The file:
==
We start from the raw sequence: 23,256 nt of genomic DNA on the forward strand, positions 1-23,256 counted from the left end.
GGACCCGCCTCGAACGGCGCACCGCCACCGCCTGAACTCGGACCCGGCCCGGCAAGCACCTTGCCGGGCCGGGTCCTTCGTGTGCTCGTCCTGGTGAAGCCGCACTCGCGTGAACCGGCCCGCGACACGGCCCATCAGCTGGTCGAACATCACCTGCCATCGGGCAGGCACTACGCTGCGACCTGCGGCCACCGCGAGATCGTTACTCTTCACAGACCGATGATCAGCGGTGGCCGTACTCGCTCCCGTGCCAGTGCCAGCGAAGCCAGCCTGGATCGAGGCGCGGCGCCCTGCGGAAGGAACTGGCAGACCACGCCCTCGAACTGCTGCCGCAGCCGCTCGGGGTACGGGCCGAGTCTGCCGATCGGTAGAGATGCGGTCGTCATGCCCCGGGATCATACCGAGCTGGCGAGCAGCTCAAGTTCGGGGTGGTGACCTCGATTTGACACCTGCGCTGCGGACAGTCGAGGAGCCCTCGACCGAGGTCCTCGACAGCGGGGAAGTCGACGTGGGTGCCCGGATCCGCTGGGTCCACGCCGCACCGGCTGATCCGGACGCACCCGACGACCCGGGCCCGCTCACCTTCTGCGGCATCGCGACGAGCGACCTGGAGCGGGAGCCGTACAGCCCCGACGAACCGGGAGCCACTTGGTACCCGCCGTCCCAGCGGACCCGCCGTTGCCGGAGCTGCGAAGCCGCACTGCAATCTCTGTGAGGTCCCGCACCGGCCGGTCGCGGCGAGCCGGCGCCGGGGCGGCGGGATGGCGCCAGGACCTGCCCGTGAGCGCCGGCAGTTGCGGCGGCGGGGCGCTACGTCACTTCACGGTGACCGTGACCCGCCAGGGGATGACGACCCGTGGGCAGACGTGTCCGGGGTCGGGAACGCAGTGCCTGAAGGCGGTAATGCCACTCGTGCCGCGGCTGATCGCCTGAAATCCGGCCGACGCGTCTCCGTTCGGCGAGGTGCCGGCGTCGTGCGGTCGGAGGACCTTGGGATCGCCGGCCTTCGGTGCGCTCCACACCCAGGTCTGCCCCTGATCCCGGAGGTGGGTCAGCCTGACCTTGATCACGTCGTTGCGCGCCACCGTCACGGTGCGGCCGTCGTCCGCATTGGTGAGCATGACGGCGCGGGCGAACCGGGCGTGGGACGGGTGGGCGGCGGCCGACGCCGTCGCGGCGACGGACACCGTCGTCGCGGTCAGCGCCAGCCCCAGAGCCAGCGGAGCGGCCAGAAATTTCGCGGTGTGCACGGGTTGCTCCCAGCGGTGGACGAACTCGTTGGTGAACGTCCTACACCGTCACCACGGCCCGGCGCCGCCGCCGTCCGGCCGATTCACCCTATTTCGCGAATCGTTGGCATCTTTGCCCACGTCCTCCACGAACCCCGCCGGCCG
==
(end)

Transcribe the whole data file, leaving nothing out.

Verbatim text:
We start from the raw sequence: 23,256 nt of genomic DNA on the forward strand, positions 1-23,256 counted from the left end.
GGACCCGCCTCGAACGGCGCACCGCCACCGCCTGAACTCGGACCCGGCCCGGCAAGCACCTTGCCGGGCCGGGTCCTTCGTGTGCTCGTCCTGGTGAAGCCGCACTCGCGTGAACCGGCCCGCGACACGGCCCATCAGCTGGTCGAACATCACCTGCCATCGGGCAGGCACTACGCTGCGACCTGCGGCCACCGCGAGATCGTTACTCTTCACAGACCGATGATCAGCGGTGGCCGTACTCGCTCCCGTGCCAGTGCCAGCGAAGCCAGCCTGGATCGAGGCGCGGCGCCCTGCGGAAGGAACTGGCAGACCACGCCCTCGAACTGCTGCCGCAGCCGCTCGGGGTACGGGCCGAGTCTGCCGATCGGTAGAGATGCGGTCGTCATGCCCCGGGATCATACCGAGCTGGCGAGCAGCTCAAGTTCGGGGTGGTGACCTCGATTTGACACCTGCGCTGCGGACAGTCGAGGAGCCCTCGACCGAGGTCCTCGACAGCGGGGAAGTCGACGTGGGTGCCCGGATCCGCTGGGTCCACGCCGCACCGGCTGATCCGGACGCACCCGACGACCCGGGCCCGCTCACCTTCTGCGGCATCGCGACGAGCGACCTGGAGCGGGAGCCGTACAGCCCCGACGAACCGGGAGCCACTTGGTACCCGCCGTCCCAGCGGACCCGCCGTTGCCGGAGCTGCGAAGCCGCACTGCAATCTCTGTGAGGTCCCGCACCGGCCGGTCGCGGCGAGCCGGCGCCGGGGCGGCGGGATGGCGCCAGGACCTGCCCGTGAGCGCCGGCAGTTGCGGCGGCGGGGCGCTACGTCACTTCACGGTGACCGTGACCCGCCAGGGGATGACGACCCGTGGGCAGACGTGTCCGGGGTCGGGAACGCAGTGCCTGAAGGCGGTAATGCCACTCGTGCCGCGGCTGATCGCCTGAAATCCGGCCGACGCGTCTCCGTTCGGCGAGGTGCCGGCGTCGTGCGGTCGGAGGACCTTGGGATCGCCGGCCTTCGGTGCGCTCCACACCCAGGTCTGCCCCTGATCCCGGAGGTGGGTCAGCCTGACCTTGATCACGTCGTTGCGCGCCACCGTCACGGTGCGGCCGTCGTCCGCATTGGTGAGCATGACGGCGCGGGCGAACCGGGCGTGGGACGGGTGGGCGGCGGCCGACGCCGTCGCGGCGACGGACACCGTCGTCGCGGTCAGCGCCAGCCCCAGAGCCAGCGGAGCGGCCAGAAATTTCGCGGTGTGCACGGGTTGCTCCCAGCGGTGGACGAACTCGTTGGTGAACGTCCTACACCGTCACCACGGCCCGGCGCCGCCGCCGTCCGGCCGATTCACCCTATTTCGCGAATCGTTGGCATCTTTGCCCACGTCCTCCACGAACCCCGCCGGCCG